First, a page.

After being released from prison, an Irish immigrant named Amsterdam Vallon in mid-19th Century New York City seeks revenge on the anti-immigrant mob boss named Bill the Butcher who murdered his father.
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What really stands out to me is the pacing. Schoonmaker and Scorsese edit in the language of myth-making; a myth for those history will not remember. Moving emotionally, even nostalgically in a sense, through those that with "blood and tribulation" crafted one of the world's capitals. The opening and closing scenes, both on their own and contrasted to each other, are some of the best filmmaking Scorsese has done.
A strange assortment of ideas and style—part Ford, part late Fellini, a scene or two that wouldn't be out of place in Mad Max—all searching for the right tone and not consistently finding it. Blame it on Marty, or Harvey, or Cameron's accent. But when it hits, it hits hard, and in its best moments it's insightful enough about American history to earn the not-at-all-subtle flag imagery it drapes everywhere.
Holy mother of God this film was unfocused... I could tell Scorsese was attempting to make an incredibly ambitious film about America that could have been profound but fuck this was just so uninteresting, overlong and sloppy.That being said the film gets 3 stars for visual flair and one of the best performances I've ever seen from Mr. Day Lewis. But damn it was disappointing!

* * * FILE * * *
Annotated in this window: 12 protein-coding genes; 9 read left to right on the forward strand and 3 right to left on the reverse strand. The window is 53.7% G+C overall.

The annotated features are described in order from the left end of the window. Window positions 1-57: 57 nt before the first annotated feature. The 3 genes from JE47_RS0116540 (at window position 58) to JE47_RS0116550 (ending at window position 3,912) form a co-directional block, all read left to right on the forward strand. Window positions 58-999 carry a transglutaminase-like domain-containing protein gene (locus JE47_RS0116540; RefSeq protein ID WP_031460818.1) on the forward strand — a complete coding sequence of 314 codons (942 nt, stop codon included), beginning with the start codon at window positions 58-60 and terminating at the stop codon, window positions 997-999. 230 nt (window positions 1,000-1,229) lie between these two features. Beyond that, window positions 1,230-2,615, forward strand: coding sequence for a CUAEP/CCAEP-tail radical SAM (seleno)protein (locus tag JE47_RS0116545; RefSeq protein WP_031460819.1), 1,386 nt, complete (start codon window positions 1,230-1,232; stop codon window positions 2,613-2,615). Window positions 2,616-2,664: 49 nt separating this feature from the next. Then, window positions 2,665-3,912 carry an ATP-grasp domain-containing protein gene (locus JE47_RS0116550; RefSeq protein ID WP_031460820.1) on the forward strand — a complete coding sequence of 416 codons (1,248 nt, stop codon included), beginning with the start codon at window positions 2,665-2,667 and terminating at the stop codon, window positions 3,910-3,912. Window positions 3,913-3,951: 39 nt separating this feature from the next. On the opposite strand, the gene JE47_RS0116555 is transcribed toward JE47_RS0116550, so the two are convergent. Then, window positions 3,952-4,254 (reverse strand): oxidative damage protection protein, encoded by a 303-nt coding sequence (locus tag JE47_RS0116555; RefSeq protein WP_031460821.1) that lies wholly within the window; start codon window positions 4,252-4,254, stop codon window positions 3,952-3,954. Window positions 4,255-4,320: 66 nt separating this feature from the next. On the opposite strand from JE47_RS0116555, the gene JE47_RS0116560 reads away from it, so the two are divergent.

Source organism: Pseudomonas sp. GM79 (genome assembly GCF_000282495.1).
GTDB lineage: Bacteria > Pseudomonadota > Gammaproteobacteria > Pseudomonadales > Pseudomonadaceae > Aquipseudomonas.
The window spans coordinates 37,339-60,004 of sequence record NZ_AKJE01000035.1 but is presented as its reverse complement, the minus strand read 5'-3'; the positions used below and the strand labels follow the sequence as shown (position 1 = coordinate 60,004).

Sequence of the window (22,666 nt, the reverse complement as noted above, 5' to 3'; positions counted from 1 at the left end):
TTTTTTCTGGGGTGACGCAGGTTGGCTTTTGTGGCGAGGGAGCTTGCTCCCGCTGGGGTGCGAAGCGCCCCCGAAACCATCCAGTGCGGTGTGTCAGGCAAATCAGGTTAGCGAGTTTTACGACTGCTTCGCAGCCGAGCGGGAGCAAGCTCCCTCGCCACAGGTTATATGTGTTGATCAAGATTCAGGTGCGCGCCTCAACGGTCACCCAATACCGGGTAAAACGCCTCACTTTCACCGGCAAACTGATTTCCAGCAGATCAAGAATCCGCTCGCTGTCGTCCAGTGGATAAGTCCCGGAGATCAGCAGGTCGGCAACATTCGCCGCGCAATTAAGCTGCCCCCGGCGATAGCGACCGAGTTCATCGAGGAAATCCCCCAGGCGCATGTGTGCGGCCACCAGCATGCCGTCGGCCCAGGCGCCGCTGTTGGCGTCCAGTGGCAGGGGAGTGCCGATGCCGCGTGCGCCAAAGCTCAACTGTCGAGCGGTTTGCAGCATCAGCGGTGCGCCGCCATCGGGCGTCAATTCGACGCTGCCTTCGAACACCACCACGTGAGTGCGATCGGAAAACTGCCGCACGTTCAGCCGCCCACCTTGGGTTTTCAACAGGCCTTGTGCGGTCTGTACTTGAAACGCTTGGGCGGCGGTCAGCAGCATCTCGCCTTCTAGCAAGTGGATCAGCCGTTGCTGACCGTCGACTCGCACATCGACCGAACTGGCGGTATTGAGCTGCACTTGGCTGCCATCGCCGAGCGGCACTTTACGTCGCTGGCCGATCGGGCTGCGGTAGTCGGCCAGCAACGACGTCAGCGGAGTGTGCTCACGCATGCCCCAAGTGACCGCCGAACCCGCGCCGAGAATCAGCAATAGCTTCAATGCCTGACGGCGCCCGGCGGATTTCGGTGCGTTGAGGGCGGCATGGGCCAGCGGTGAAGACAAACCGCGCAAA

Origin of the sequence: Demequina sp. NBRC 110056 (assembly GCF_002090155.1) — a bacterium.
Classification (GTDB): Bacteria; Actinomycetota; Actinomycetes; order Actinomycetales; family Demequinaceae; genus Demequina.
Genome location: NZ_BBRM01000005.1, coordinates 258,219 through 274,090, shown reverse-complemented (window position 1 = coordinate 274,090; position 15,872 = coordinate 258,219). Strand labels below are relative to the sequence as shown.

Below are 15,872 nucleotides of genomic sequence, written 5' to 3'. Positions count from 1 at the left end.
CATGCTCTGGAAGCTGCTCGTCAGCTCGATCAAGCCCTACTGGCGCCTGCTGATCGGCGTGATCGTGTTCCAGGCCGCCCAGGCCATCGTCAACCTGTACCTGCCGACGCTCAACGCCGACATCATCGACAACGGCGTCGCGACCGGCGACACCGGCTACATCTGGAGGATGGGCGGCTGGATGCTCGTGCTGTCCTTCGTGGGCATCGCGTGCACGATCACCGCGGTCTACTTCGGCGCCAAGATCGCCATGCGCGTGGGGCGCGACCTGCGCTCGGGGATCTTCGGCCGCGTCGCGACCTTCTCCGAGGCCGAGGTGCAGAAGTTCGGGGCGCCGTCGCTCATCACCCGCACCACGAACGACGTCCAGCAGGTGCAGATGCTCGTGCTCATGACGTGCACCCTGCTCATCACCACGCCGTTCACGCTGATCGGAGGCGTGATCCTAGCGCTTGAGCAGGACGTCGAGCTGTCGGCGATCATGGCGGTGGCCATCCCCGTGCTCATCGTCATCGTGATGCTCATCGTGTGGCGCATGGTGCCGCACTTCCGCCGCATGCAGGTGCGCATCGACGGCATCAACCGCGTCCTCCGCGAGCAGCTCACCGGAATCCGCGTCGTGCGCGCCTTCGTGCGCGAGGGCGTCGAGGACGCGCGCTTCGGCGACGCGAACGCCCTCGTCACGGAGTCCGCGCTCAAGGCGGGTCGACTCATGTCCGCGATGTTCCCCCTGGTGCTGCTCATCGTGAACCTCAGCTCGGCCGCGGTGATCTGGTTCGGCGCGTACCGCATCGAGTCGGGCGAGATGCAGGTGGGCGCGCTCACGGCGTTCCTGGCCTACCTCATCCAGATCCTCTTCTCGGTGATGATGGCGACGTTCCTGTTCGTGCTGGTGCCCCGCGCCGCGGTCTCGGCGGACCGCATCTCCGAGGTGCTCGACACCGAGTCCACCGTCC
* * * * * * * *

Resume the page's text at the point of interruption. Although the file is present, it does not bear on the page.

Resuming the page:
A true epic from the master himself. Daniel Day Lewis is great as always, especially with that killer mustache. The arrival of Leo as a serious actor and new Scorsese regular. And Cameron Diaz isn't bad here either. Nobody packs energy into a film like Scorsese.
Visually stunning,with a setting that draws us into 1860s New York.However,it seemed to have lost focus in some parts,at times trying to watch.Making me think it would have made a great miniseries.
The extreme violence was disturbing,not always necessary.Daniel Day Lewis gives a great performance.
Parts of it are incredible - DDL as Bill the Butcher, battle sequences, the explanation of the Five Points. Others are just woefully off the mark - Cameron Diaz being the prime example. A solid 4/5 that had potential to go much higher but never gets there.
Possibly Scorsese's weakest film. It has all the historic sprawl but none of the human interest of a good epic movie. Leonardo DiCaprio just can't carry this movie, and his supposed romance with Cameron Diaz sputters. Lots of big gestures, but there's not a lot going on here.